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Consider the following setting:

Let $(X,d)$ be a metric space and let $S$ be a finite subset of $X$. An $\epsilon$-cover of $S$ is any subset $C\subset S$ such that $$ \max_{x\in S} d(x,C)\leq \epsilon, $$ where $d(x,C)=\min_{y\in C} d(x,y)$. Let's call the $\epsilon$-covering number of $S$, denoted by $N(S,\epsilon)$, the size of its minimal $\epsilon$-cover: $$ N(S,\epsilon)=\min\{ |C| \mid C \text{is an $\epsilon$-covering of } S\}. $$

My question is the following: Are there any good approximation algorithms for computing the covering number? I am aware of an algorithm based on farthest-first traversal that outputs a number $N$ such that $N(S,\epsilon)\leq N \leq N(S,\epsilon/2)$. Is there anything out there which does better?

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    $\begingroup$ (1) By reduction to set cover presumably you can get $N$ such that $N(S,\epsilon) \le N \le \log(n)*N(S,\epsilon)$, where $n$ is the number of points in the metric space. In some settings (e.g. if the set system has bounded VC dimension) you can reduce the $\log n$ to a constant. (2) You can in some sense reduce dominating set to your problem: given an instance of dominating set, give weight 1 to all edges and add all missing edges giving them weight 2. Then (taking $\epsilon=1$), a dominating set of size $N$ corresponds to an $\epsilon$-cover of size $N$... $\endgroup$ – Neal Young Jul 15 '14 at 20:13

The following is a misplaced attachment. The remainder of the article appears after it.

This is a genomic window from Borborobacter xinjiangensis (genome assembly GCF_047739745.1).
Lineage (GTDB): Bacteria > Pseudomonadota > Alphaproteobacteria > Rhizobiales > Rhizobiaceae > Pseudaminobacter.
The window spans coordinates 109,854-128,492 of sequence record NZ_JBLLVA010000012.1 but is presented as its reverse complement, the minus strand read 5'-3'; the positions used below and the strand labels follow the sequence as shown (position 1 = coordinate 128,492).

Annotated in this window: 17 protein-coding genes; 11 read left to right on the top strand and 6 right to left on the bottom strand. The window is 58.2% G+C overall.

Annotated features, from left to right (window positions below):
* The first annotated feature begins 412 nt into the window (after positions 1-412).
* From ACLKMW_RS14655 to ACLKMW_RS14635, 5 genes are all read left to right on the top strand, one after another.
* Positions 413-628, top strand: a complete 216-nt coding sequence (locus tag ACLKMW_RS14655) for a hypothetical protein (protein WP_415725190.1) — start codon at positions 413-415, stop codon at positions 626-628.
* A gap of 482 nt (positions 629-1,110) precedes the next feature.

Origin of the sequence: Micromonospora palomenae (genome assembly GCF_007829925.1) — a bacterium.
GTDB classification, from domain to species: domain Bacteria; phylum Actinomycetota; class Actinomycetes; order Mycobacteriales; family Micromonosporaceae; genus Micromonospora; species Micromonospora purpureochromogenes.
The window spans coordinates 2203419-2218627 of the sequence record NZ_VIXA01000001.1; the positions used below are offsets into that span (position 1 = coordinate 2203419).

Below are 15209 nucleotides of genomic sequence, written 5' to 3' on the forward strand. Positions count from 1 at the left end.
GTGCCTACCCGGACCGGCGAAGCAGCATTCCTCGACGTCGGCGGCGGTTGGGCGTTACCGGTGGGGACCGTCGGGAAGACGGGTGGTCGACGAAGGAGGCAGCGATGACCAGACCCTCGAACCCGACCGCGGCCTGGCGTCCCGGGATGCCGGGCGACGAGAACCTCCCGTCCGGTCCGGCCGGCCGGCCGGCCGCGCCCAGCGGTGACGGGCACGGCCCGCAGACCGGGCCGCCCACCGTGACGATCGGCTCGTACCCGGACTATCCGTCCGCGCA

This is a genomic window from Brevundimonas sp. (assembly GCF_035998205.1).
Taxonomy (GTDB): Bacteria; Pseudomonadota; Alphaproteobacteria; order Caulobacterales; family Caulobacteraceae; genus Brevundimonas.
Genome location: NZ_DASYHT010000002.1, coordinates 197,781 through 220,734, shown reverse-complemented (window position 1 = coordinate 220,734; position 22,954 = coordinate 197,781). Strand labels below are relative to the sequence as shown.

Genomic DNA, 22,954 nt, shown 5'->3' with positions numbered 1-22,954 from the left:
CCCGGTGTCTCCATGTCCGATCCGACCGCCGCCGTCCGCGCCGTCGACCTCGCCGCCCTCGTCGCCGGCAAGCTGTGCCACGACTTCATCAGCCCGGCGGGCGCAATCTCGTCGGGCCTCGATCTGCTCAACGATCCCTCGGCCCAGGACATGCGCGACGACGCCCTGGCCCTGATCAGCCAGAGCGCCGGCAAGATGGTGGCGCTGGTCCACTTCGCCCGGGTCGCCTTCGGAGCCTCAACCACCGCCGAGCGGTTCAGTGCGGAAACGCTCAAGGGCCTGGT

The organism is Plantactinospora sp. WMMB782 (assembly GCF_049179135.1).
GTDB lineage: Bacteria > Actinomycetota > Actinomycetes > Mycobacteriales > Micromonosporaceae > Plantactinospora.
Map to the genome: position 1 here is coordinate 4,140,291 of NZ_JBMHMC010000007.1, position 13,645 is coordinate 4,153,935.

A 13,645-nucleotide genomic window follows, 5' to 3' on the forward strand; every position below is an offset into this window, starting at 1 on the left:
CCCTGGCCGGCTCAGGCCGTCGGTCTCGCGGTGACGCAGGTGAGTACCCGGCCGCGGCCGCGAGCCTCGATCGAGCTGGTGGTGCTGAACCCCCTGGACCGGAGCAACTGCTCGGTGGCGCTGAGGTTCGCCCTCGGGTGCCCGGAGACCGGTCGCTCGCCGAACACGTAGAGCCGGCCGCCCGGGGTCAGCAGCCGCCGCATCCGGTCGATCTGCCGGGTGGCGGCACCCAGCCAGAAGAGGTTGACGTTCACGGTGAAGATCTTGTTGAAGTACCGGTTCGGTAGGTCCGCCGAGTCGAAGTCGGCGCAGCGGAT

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    $\begingroup$ ...and the set-cover reduction shows that in the worst case you can not do any better than log n approximation, unless pigs can fly, and P=NP. This is because set cover can not be approximated better than log(n) factor in general... $\endgroup$ – Sariel Har-Peled Jul 15 '14 at 23:27

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